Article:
Too late to make a New Year’s spiritual resolution?

By Joe Tremblay | The Compass | January 6, 2021


“New Year’s is the time for resolutions. But I have heard there are spiritual resolutions. Are they different? How do you make one?” — Green Bay


There is some similarity between the two, but there are differences. New Year’s resolutions are typically made in January and center on self-improvement for the coming year. Losing weight, exercising more or reading a few good books are just a few examples. However, spiritual resolutions, as taught by several Catholic saints, are meant to be ongoing; made throughout the year. The ultimate goal of a spiritual resolution is to draw closer to Jesus Christ through prayer and living as he did. By doing this, we rely on his strength, not ours.

Like with any resolution, if spiritual resolutions are to bring about a positive change, they should be specific and tangible. They are most effective when they draw inspiration from a meditation on a Gospel passage. Take for example, the wedding at Cana (also the second luminous mystery of the rosary). In this story, the host of a wedding feast runs out of wine; an embarrassing situation. Mary, the mother of Jesus, recognizes the need. She communicates that need to Jesus and then instructs the servants: “Do whatever he tells you” (Jn 2:5).

To make a long story short, Jesus miraculously changes water into wine with the six jugs of water presented to him. He worked with what he had. Therefore, the inspiration we can draw from this story (through reading and meditation) is that, although our current circumstances might be beset with scarcity, with Jesus, abundance can be had in the end.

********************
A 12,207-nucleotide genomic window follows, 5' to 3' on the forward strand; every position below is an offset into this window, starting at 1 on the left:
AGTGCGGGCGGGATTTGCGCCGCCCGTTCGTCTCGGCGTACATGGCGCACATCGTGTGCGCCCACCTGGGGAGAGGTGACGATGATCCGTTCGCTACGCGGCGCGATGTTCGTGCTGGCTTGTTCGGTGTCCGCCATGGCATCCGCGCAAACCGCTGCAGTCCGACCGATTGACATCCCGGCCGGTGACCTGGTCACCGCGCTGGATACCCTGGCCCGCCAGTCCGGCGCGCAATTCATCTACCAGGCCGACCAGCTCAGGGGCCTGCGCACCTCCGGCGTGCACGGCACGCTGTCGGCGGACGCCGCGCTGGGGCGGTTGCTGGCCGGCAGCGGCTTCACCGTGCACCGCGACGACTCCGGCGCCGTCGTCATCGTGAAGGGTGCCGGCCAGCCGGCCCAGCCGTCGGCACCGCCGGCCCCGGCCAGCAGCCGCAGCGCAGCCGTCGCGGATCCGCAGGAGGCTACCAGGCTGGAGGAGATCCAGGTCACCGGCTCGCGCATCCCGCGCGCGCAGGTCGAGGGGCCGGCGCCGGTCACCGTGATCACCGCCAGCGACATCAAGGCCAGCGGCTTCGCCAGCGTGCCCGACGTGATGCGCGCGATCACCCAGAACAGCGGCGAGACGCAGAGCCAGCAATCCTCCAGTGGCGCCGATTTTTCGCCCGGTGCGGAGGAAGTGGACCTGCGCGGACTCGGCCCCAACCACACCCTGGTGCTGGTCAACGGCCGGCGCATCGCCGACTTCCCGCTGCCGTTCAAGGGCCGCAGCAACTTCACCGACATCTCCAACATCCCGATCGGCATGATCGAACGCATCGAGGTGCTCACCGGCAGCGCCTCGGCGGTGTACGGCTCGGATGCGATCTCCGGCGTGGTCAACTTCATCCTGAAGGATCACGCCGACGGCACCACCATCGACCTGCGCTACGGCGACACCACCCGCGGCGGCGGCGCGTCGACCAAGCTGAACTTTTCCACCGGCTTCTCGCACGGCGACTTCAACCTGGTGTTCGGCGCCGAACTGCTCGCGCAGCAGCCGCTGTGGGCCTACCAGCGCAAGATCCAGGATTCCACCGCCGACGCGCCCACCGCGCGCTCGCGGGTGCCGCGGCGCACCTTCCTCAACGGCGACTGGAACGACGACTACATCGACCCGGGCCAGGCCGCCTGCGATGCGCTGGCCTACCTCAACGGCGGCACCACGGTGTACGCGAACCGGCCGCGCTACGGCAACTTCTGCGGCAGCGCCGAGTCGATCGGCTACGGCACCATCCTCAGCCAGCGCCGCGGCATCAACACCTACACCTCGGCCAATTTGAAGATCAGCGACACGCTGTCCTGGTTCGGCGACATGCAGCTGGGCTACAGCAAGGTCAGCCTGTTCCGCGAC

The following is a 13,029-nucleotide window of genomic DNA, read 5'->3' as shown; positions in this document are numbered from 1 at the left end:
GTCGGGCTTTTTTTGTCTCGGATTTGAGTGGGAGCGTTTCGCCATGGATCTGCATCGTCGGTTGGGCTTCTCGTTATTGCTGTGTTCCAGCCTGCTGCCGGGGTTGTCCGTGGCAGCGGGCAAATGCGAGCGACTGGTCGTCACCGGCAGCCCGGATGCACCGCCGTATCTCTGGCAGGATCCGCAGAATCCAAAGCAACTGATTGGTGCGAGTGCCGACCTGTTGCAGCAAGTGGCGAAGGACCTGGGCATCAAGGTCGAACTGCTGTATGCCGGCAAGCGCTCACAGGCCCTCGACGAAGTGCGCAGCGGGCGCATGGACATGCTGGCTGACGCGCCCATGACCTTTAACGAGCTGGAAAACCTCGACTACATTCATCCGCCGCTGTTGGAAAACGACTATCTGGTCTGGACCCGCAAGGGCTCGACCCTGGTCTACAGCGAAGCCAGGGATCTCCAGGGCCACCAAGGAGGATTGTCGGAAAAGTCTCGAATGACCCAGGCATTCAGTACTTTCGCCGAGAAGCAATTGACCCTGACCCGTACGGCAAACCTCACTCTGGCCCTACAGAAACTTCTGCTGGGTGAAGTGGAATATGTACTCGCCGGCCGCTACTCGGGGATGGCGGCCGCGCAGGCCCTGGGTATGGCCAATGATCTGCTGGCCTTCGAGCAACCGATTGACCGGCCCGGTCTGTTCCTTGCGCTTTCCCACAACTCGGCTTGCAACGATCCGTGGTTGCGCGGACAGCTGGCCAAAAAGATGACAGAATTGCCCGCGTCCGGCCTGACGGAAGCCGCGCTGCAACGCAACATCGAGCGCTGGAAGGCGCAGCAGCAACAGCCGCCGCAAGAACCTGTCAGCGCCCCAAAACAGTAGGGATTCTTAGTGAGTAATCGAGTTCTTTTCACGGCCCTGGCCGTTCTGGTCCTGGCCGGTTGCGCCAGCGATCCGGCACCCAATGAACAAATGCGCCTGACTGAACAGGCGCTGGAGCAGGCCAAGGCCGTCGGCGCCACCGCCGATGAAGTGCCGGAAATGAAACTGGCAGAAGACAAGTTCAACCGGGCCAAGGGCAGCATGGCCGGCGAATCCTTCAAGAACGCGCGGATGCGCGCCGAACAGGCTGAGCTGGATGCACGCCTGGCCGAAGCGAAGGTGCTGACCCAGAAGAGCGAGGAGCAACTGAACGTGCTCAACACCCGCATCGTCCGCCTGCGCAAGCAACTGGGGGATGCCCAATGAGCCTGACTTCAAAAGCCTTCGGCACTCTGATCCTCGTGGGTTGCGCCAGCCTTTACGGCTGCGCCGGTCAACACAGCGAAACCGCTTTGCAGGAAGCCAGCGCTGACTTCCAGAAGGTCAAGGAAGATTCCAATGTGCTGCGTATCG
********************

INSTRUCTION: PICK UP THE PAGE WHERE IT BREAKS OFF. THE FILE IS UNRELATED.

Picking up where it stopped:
One spiritual resolution from reading and reflecting on this story is that, with whatever I am challenged with scarcity today, like Mary, I can communicate my concerns to Jesus and trust that he will bring abundance out of that scarcity. St. Francis de Sales wrote a lot about spiritual resolutions in the 17th century. According to him, drawing inspiration from reading and meditation is necessary but not enough. St. Francis, like other homilists, enjoyed compliments about the sermons he delivered. However,  he once said that he would rather hear, “I will do something,” rather than, “That was beautiful.”

To be sure, the purpose of spiritual resolutions is “to do something.” That is, put Gospel inspirations, received through prayer, reading and meditation, into action. Since ongoing conversion is a series of beginnings, with each spiritual resolution we make, we begin anew — not just every year — but every day.


Tremblay is parish evangelization director for the Diocese of Green Bay.


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